Of the existing mass spectrometry imaging techniques, MALDI-MS imaging has proved to be the most useful for determining the localization of proteins and peptides (Chaurand et al, 2002). DESI-MS can also be used to study the distribution of peptides (Pan et al, 2013) and proteins (Shiea et al, 2008), as well as multi-protein complexes (Ferguson et al, 2011; Przybylski et al, 2010) in concentrated spotted samples, but will require further refinement in order to detect proteins and peptides directly in tissue samples. Despite the high spatial resolution achieved using TOF-SIMS imaging, it has only limited applications in the imaging of proteins and peptides because its mechanism of ionization causes extensive fragmentation of the target compounds, which makes their identification difficult. However, it has been used to map the localization of the protein thyroglobulin in pig thyroid glands after trypsin digestion by comparing the small peptide fragments produced from tissue samples to those produced by analyzing standard solutions of the target proteins (Nygren and Malmberg, 2010). The use of a softer ionization method based on a Bi-cluster ion source makes it possible to analyze peptides with masses of up to 2 kDa by TOF-SIMS imaging (Komatsu et al, 2008). MALDI-MS imaging produces results with a lower spatial resolution than TOF-SIMS, and requires that the matrix be deposited on the tissue. However, it uses much milder ionization conditions and has thus been more widely used for protein and peptide imaging.

The advantages of MALDI-MS imaging have made it the most popular MS technique for the imaging of proteins (Burnum et al, 2008; Caprioli et al, 1997; Chaurand et al, 2002; MacAleese et al, 2009; Pierson et al, 2004; Skold et al, 2006). We recently presented a novel MALDI-MS imaging protocol for the quantitation of an endogenous neuropeptide directly in tissue sections. Substance P 1–11 (SP) was quantified in different mouse brain anatomical structures. The SP levels correlated well with previously reported peptide levels using other techniques. To confirm the identity of SP, tandem MS (MS/MS) was performed directly on tissue sections and the obtained MS/MS spectra from tissue sections were compared with spectra obtained from synthetic SP (Kallback et al, 2012) (Figure 2).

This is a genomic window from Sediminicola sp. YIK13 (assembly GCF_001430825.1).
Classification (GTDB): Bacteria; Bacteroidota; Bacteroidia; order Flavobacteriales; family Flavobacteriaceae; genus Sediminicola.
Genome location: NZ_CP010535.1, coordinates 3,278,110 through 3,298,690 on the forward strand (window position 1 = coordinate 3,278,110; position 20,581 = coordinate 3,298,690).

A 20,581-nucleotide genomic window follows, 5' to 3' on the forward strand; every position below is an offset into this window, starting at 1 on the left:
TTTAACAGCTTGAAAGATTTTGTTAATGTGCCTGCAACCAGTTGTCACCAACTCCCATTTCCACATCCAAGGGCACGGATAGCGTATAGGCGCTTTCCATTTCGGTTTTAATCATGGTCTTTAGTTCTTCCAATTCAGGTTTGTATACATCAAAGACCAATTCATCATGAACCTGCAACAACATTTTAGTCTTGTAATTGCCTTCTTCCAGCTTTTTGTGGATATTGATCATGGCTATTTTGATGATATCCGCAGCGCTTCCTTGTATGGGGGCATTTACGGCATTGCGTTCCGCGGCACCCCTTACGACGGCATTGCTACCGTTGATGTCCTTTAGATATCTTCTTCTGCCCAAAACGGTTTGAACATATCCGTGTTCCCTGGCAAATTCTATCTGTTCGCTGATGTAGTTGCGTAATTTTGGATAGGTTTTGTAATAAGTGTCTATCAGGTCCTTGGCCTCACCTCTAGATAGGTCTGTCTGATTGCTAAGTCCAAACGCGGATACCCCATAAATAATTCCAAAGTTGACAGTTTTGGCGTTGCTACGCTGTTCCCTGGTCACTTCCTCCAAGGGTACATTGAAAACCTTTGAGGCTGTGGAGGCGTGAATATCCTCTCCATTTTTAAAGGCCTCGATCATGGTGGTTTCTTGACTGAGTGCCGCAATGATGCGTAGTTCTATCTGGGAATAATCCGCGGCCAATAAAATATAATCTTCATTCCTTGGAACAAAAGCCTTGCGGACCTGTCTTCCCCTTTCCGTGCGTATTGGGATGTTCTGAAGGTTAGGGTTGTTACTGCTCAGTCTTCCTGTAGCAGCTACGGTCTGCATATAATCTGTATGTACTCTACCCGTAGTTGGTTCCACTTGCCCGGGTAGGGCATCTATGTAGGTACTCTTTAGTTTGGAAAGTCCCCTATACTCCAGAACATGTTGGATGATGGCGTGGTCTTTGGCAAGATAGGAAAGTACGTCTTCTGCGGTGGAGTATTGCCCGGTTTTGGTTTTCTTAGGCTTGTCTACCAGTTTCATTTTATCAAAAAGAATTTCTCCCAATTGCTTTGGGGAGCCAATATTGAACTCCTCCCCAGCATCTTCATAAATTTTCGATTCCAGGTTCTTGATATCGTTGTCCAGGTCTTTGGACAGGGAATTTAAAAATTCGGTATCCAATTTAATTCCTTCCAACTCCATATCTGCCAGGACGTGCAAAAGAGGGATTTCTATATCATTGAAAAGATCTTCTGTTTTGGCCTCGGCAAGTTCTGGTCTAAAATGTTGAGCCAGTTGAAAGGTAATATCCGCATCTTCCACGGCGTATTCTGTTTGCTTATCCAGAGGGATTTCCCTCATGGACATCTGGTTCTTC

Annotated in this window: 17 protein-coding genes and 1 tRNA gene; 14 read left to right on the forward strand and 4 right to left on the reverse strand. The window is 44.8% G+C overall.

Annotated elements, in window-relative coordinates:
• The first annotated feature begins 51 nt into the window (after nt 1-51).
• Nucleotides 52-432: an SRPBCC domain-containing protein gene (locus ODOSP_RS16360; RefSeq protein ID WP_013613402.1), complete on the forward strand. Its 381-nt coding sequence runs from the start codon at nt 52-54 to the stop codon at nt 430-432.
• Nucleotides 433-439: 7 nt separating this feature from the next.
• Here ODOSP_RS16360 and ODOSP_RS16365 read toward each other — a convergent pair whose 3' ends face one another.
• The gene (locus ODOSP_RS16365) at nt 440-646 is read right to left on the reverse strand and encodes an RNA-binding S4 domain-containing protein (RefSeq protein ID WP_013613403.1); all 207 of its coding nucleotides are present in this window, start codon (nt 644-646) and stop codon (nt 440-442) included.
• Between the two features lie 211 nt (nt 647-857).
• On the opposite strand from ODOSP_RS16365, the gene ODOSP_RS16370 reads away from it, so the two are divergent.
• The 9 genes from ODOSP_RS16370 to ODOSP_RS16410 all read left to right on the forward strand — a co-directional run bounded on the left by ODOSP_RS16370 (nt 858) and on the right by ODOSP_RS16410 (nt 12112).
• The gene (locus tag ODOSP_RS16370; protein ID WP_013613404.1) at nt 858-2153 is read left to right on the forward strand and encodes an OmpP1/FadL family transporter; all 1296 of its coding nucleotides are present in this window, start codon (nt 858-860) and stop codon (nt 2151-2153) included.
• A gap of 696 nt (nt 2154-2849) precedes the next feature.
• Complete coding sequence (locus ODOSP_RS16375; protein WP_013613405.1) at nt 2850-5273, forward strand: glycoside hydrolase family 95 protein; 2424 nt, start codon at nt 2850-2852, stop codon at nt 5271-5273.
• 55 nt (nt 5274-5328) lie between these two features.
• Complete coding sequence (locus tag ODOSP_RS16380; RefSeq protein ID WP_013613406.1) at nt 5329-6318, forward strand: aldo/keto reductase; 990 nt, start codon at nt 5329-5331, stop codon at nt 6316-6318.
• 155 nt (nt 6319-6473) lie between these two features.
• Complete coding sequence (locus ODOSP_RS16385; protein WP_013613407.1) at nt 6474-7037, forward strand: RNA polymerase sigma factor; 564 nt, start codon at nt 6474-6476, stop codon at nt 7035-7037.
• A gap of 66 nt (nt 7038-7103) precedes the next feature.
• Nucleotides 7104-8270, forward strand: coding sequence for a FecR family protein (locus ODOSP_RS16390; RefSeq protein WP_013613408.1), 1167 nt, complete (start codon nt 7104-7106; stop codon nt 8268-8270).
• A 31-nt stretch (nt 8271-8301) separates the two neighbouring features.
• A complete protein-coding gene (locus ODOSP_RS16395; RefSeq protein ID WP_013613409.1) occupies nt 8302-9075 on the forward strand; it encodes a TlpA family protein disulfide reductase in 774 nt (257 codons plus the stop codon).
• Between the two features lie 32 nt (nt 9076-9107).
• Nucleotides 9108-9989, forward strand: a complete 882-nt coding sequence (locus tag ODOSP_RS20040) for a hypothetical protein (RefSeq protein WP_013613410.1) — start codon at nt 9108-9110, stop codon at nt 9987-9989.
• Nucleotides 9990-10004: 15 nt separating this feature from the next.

Figure 2
Figure 2

Quantitation of endogenous substance P 1–11 (SP) concentration in a mouse brain sagittal tissue section. (a) Digital photograph of the mouse brain tissue section indicating different brain tissue structures. (b) SP was quantified in the nucleus accumbens, caudoputamen, globus pallidus external segment, substantia nigra, substantia innominata. The matrix-assisted laser desorption ionization-mass spectrometry (MALDI-MS) imaging analysis shows that endogenous SP is detected at high concentrations in substantia innominata, globus pallidus external segment, and substantia nigra. (c) Mass spectrum from the substantia innominata structure showing the monoisotopic mass of SP (inset). Reproduced with permission (Kallback et al, 2012).

However, the in situ identification of unknown compounds by MALDI-MS remains challenging. Both bottom-up and top-down proteomics identification approaches for the in situ identification of proteins and peptides have been investigated. In the bottom-up approaches, the proteins are digested in situ using a protease enzyme (typically, trypsin) and the resulting peptides are analyzed either by MS/MS fragmentation or by peptide mass fingerprinting (Groseclose et al, 2007; Stauber et al, 2010). The main problems encountered when using this approach relate to the complexity of the digested sample and the risk of delocalization during the digestion reaction(s). It has been demonstrated that the quality of the peptide identification process and the number of successfully identified peptides can be increased by performing a liquid chromatography (LC)-ESI MS/MS analysis of an adjacent tissue section in parallel with in situ bottom-up identification experiments when working with mouse brain samples (Schober et al, 2011). In the top-down identification approaches, the intact molecular ions of the proteins or peptides generated by a soft ionization technique are subjected to gas phase fragmentation in the mass spectrometer. The resulted product ions are used for identification of the parent protein or peptide.